(sRPE). 2 HR monitoring is widely used in soccer, but it has been suggested that HR monitoring underestimates or overestimates the intensity during intermittent activities. 4 , 5 Furthermore, HR monitoring requires both technical and physiological expertise to make an appropriate analysis. 6 The
Youri Geurkink, Gilles Vandewiele, Maarten Lievens, Filip de Turck, Femke Ongenae, Stijn P.J. Matthys, Jan Boone and Jan G. Bourgois
Teun van Erp, Carl Foster and Jos J. de Koning
rating of perceived exertion (sRPE). This method made the measurement of TL independent of equipment. sRPE has been shown to be a valid and reliable measure of TL 19 and has a good correlation with TRIMP in elite cyclists during different stages races. 20 sRPE is minimally influenced by the time of
Teun van Erp, Marco Hoozemans, Carl Foster and Jos J. de Koning
by the duration of the exercise session in minutes, the session RPE (sRPE). Banister et al 8 introduced the concept of TRIMP as a marker of TL based on the intensity of the exercise, calculated as the product of the average heart rate (HR) reserve and the duration of exercise. There are different
Javier Raya-González, Fabio Yuzo Nakamura, Daniel Castillo, Javier Yanci and Maurizio Fanchini
noncontact injuries, both external load (ie, global positioning system) 15 and internal load (ie, session rating of perceived exertion [sRPE]) 13 variables have been used. However, according to the UEFA Elite Club Injury Study, 16 internal load markers have greater relevance as a risk factor than the
Heidi R. Thornton, Jace A. Delaney, Grant M. Duthie, Brendan R. Scott, William J. Chivers, Colin E. Sanctuary and Ben J. Dascombe
To identify contributing factors to the incidence of illness for professional team-sport athletes, using training load (TL), self-reported illness, and well-being data.
Thirty-two professional rugby league players (26.0 ± 4.8 y, 99.1 ± 9.6 kg, 1.84 ± 0.06 m) were recruited from the same club. Players participated in prescribed training and responded to a series of questionnaires to determine the presence of self-reported illness and markers of well-being. Internal TL was determined using the session rating of perceived exertion. These data were collected over 29 wk, across the preparatory and competition macrocycles.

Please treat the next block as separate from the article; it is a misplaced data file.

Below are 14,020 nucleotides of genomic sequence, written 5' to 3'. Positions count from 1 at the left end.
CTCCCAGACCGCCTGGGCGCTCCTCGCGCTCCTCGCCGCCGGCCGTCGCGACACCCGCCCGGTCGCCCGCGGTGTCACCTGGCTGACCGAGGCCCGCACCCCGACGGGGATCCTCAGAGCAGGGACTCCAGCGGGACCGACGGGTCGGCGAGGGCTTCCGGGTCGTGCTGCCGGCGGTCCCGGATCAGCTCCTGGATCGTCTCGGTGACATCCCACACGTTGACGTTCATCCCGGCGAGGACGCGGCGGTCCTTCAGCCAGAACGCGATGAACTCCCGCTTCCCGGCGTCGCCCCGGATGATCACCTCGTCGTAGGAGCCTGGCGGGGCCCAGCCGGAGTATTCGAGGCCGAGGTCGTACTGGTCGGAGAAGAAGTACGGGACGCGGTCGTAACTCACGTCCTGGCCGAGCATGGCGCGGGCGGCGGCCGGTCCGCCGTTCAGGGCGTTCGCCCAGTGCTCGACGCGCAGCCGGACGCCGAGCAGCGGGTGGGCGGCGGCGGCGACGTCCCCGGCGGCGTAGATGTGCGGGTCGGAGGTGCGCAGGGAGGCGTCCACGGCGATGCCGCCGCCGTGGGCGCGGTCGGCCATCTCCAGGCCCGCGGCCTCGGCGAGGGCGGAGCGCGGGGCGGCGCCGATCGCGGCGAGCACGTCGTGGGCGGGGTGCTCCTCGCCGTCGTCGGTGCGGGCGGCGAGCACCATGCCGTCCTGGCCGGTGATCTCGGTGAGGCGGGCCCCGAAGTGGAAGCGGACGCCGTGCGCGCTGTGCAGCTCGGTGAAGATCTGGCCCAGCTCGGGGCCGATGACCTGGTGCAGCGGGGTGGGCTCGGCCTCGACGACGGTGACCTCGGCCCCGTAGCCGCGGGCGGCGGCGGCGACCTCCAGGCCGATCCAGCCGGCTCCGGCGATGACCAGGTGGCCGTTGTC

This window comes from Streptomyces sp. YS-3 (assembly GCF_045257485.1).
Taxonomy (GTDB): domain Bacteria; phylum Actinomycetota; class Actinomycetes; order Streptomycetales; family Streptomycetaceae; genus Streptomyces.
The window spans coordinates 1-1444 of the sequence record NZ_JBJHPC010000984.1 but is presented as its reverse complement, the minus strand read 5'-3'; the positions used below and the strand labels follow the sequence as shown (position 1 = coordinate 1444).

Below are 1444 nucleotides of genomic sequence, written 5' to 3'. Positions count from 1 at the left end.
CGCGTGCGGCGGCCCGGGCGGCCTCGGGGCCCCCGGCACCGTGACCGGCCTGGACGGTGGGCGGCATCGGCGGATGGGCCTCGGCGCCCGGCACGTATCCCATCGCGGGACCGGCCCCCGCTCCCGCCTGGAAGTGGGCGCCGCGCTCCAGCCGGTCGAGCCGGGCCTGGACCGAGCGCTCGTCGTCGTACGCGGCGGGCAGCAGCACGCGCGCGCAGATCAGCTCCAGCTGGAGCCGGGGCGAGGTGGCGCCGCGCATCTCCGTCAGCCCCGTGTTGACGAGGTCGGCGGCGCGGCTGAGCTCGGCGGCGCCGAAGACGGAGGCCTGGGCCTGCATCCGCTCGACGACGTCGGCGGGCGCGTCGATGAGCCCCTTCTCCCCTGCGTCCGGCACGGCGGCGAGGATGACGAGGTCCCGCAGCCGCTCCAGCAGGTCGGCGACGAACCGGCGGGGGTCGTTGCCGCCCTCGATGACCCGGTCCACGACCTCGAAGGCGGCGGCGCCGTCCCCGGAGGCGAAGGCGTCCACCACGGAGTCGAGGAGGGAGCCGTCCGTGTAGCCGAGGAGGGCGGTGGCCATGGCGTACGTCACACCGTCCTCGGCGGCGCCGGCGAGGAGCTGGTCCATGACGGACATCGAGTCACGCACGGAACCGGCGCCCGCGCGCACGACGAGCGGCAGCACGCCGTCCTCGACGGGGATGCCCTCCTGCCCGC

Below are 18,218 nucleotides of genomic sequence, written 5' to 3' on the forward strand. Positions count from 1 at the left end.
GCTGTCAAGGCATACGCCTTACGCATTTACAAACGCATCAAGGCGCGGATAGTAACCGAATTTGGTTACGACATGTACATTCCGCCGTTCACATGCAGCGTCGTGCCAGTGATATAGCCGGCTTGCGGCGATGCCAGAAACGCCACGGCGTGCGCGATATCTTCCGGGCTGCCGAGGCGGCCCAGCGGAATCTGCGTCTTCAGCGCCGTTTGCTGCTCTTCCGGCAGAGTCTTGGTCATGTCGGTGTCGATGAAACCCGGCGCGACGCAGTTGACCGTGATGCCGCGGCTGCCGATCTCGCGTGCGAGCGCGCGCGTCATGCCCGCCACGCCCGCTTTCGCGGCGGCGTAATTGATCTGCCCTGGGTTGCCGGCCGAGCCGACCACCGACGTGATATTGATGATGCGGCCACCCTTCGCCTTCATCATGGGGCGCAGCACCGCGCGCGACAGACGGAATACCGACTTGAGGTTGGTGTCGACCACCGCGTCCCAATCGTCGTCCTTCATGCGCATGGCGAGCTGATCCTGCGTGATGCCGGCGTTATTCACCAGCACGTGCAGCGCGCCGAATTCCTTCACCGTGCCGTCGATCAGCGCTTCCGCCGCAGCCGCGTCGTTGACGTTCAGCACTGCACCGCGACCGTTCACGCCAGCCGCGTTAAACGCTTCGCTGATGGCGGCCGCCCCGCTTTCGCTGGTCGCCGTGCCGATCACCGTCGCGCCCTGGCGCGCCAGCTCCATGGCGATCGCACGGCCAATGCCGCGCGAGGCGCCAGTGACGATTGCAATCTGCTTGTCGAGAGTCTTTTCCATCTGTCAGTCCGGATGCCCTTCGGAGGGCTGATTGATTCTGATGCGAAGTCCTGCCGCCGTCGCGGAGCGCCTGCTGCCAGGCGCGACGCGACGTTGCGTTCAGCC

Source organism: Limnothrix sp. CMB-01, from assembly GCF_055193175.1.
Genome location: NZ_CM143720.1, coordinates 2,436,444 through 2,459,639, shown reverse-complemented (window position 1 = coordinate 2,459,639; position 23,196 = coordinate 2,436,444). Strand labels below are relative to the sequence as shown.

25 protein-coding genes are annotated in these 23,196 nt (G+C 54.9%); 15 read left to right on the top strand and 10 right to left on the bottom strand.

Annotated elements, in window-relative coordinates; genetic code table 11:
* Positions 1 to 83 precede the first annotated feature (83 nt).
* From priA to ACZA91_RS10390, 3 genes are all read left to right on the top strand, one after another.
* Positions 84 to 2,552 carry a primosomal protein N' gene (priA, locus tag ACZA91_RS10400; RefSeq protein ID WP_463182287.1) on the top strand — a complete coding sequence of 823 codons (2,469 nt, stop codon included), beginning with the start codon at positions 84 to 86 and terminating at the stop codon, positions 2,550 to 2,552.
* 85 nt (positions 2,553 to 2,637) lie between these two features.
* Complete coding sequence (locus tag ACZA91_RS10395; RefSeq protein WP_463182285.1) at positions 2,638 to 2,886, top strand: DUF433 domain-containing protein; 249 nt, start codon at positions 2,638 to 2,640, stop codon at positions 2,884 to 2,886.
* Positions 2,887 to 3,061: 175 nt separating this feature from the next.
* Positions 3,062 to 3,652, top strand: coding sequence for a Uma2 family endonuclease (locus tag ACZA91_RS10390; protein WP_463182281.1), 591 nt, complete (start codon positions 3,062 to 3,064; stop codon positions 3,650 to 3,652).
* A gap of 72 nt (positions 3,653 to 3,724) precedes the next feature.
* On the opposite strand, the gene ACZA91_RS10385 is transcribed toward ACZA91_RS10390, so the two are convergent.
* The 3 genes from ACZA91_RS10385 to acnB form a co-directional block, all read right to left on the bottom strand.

The predictive models developed recognized increases in internal TL (strain values of >2282 AU, weekly TL >2786 AU, and monotony >0.78 AU) to best predict when athletes are at increased risk of self-reported illness. In addition, a reduction in overall well-being (<7.25 AU) in the presence of increased internal TL, as previously stated, was highlighted as a contributor to self-reported-illness occurrence.
These results indicate that self-report data can be successfully used to provide a novel understanding of the interactions between competition-associated stressors experienced by professional team-sport athletes and their susceptibility to illness. This may help coaching staff more effectively monitor players during the season and potentially implement preventive measures to reduce the likelihood of illnesses occurring.
Lilian Roos, Wolfgang Taube, Carolin Tuch, Klaus Michael Frei and Thomas Wyss
training sessions, the concept of training impulse was proposed to implement different training parameters into a single measure. 1 , 3 – 5 Either HR zones or RPE values are multiplied by the corresponding training session duration in minutes. Session RPE (sRPE) was shown to be correlated to objective
Andrea Fusco, Christine Knutson, Charles King, Richard P. Mikat, John P. Porcari, Cristina Cortis and Carl Foster
measures challenging for assessing internal training load (TL). Subjective measures of exercise intensity, such as the rating of perceived exertion (RPE) 4 and session RPE (sRPE), 5 have become widely used to quantify internal TL, as they can be easily administered and interpreted. The TL is calculated
Blaine E. Arney, Reese Glover, Andrea Fusco, Cristina Cortis, Jos J. de Koning, Teun van Erp, Salvador Jaime, Richard P. Mikat, John P. Porcari and Carl Foster
to quantify internal TL using a modification of the rating of perceived exertion (RPE) method developed by Borg. 6 This method is known as the session RPE (sRPE). The sRPE is derived by multiplying the overall RPE obtained at the end of a training session, using the Borg category-ratio 10 scale
Robert H. Mann, Craig A. Williams, Bryan C. Clift and Alan R. Barker
. Consequently, the session rating of perceived exertion (sRPE), an athlete’s subjective RPE multiplied by session duration (in minutes), has been established as a simple and valid measure of ITL. 7 Based on the formative research of Foster et al, 8 sRPE is typically reported 30 minutes following session
Sharna A. Naidu, Maurizio Fanchini, Adam Cox, Joshua Smeaton, Will G. Hopkins and Fabio R. Serpiello
Ratings of perceived exertion (RPE) have been proposed as a simple, noninvasive method to assess exercise intensity. 1 When multiplied by exercise duration, RPE can be used to assess internal training load (TL), this being named session-RPE (sRPE). 2 Traditionally, sRPE has been obtained by using